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Wednesday, July 8, 2015

ALL AMERICAN BULLY -- DVD Review by Porfle

Not quite the "school shooting" type of revenge flick I was expecting nor an anti-bullying After School Special, ALL AMERICAN BULLY, aka "The Innocent" (2011), is mostly a good old-fashioned lowbrow teen thriller that plays like something you might've rented on VHS back in the 80s.

We first meet a trio of nerds who hang around in a basement gazing at their laptops or playing videogames.  Two of them, Devon (Alexander Fraser) and Becky (Alicia Rose), are movie nerds, which means that they're actually fairly attractive unlike actual nerds.  Garrett (Darren Hicks), on the other hand, looks and acts like a real nerd, adding to the film's authenticity. 

Thanks to a pleasantly rural smalltown setting, these kids walk a lot to get where they're going, which brings them into contact with the town bully, Johnny (Daren Ackerman) when he and a similarly hostile companion pull up in Johnny's truck and start terrorizing them.  As so often happens in real life, Becky mouths off at Johnny while Devon must suffer the consequences. 

The bullies steal a precious gaming manual that Devon has saved all year for, bitch-slapping him a few times as they go, which made me begin to feel predictably infuriated and already yearning for them to die or at least horribly suffer before this movie's over with.  It's already apparent that things are going to escalate drastically at some point.

Devon gets even more punishment when he invades the sanctity of Johnny's forest hangout where he and his friends do drugs and shoot guns, using pages from Devon's book as targets.  Devon not only throws a hissy fit for this outrage but also calls Johnny's slutty girlfriend a "whore", a description Johnny deems a bit too accurate, and a round-robin beating ensues which she tapes so it can be posted online. 

Just so we don't start thinking, "Hmm...Devon should report these incidents to an adult", we discover that his wheelchair-bound father Mike (Bob Olin) is a terminally confused single dad with an uncommunicative nerd for a son, and that Devon's teachers are pretty ineffectual as well.  The school principal, nicely played by one of slasher cinema's all-time leading final girls (FRIDAY THE 13TH's Adrienne King), is only a hop, skip, and jump from the booby hatch herself.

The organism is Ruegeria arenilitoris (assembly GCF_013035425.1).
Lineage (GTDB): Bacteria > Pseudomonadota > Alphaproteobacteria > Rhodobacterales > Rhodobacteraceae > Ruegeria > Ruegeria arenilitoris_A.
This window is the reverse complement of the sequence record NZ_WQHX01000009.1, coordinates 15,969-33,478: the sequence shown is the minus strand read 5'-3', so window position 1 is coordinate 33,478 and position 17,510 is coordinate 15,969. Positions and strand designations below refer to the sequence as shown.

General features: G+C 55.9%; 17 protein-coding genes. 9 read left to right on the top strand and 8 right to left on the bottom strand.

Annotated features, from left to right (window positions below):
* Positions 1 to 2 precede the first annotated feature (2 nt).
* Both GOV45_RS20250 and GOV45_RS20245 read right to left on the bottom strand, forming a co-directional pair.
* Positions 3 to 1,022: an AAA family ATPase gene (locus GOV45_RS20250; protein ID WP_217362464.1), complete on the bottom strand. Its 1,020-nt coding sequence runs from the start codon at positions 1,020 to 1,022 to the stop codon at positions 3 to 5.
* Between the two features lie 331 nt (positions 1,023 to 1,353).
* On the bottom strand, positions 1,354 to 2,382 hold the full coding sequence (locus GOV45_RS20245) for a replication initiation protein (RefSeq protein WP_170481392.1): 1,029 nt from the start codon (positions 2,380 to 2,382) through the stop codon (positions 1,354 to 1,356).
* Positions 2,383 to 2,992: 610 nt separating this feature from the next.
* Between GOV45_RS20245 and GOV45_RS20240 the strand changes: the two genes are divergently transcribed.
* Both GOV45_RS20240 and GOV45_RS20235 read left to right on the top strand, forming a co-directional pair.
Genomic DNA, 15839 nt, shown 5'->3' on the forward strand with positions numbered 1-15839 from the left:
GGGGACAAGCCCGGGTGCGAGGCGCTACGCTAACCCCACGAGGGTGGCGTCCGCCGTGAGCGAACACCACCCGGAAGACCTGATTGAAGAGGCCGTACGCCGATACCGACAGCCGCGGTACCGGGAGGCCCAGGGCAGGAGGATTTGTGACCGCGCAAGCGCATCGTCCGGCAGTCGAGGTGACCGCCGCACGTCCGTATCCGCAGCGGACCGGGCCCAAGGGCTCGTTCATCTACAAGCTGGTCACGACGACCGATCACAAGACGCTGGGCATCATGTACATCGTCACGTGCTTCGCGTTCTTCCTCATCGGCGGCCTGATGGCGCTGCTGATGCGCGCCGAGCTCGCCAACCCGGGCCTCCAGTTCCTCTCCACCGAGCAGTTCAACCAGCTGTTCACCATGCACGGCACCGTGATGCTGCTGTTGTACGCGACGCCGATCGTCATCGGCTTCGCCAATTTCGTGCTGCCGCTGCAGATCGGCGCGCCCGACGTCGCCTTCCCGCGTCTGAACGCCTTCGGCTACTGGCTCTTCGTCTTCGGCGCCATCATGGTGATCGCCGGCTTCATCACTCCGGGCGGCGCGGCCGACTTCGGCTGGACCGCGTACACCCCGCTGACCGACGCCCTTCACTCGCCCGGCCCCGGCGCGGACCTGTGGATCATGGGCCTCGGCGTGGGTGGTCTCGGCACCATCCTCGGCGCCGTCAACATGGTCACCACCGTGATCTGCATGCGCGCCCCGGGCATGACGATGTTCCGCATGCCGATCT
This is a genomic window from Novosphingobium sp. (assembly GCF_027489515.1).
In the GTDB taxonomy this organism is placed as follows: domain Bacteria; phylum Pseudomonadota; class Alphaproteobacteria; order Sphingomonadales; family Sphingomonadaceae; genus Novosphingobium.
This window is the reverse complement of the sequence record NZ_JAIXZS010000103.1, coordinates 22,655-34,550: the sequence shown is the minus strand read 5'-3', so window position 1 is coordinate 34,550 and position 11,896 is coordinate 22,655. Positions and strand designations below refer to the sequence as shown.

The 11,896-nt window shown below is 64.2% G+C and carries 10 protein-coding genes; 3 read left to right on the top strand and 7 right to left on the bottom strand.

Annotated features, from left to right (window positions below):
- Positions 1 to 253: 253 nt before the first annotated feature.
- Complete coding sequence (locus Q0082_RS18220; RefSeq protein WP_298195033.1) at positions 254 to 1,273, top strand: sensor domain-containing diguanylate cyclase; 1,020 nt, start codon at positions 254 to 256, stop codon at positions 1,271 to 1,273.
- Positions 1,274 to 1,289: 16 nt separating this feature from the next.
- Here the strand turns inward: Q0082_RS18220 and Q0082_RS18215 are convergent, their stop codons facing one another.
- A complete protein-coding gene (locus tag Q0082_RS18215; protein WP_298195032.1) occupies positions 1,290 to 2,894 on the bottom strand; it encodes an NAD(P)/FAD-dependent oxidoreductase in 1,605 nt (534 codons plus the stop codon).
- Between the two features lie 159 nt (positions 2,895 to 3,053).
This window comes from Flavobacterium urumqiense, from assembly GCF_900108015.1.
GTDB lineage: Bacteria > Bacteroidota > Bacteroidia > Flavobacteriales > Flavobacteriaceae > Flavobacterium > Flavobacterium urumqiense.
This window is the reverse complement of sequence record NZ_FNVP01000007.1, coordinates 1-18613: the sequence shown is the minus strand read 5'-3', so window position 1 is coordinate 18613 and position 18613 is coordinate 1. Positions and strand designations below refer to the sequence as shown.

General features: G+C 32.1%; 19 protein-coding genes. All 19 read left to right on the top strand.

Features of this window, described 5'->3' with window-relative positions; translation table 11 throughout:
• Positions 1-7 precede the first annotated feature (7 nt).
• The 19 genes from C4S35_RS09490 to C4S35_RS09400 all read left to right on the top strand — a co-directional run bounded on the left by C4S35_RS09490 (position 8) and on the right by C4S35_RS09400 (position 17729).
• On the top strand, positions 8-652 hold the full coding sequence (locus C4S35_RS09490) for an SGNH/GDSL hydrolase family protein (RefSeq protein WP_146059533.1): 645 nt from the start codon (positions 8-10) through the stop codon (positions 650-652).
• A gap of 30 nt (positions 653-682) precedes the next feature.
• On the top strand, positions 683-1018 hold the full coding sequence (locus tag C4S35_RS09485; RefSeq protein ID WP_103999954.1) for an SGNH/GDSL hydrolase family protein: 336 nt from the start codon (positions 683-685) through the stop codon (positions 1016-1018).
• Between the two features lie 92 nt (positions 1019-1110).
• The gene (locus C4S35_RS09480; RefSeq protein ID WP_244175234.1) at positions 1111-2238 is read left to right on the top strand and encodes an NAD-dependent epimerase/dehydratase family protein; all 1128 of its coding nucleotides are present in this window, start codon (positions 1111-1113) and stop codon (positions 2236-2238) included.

Later in the story we're shocked to find that Devon and Johnny used to be best friends, and that Devon has something he can post online to get back at his tormentor big time.  But this episode proves that fighting fire with fire isn't always a good idea, leading to some of that "escalation" I mentioned earlier.  In short, Johnny--whom we discover is much more "troubled" than we realized--goes full-tilt coo-coo. 

This is where ALL AMERICAN BULLY either goes off the rails or really gets good, depending on how you perceive the last fifteen minutes or so.  Without giving much away, the finale takes place in the woods at night and involves a gun, a video camera, drugs, blood, rape, death, and a general air of unpleasantness.  Some of the plot turns as well as the acting are all over the place, but in a good way, and it's all entertainingly over-the-top.

Writer-director Jason Hawkins handles his low budget well and there are some nice visual touches here and there as well as an ear-pleasing musical score.  The acting by the leads may not always be polished, but they put a lot into it.  Alexander Fraser as Devon reminds me of Scott Jacoby of BAD RONALD fame and could play the title role if they ever did a remake.

The DVD from Wild-Eye Releasing is in widescreen with Dolby 2.0 sound.  No subtitles.  As a bonus there is over an hour's worth of cast interviews including 13 minutes with Adrienne King. 

Although I avoided bullying by being not just a nerd but a class clown as well, I could identify with the beleaguered protagonists in this story.  Now that I'm an adult, I can also sympathize with the grown-ups in the story who have scant clue as to how to handle any of this.  As a movie fan, I was pleased that ALL AMERICAN BULLY didn't always go the route I expected and, though messy and maybe a little goofy at times, the ending was anything but boring. 

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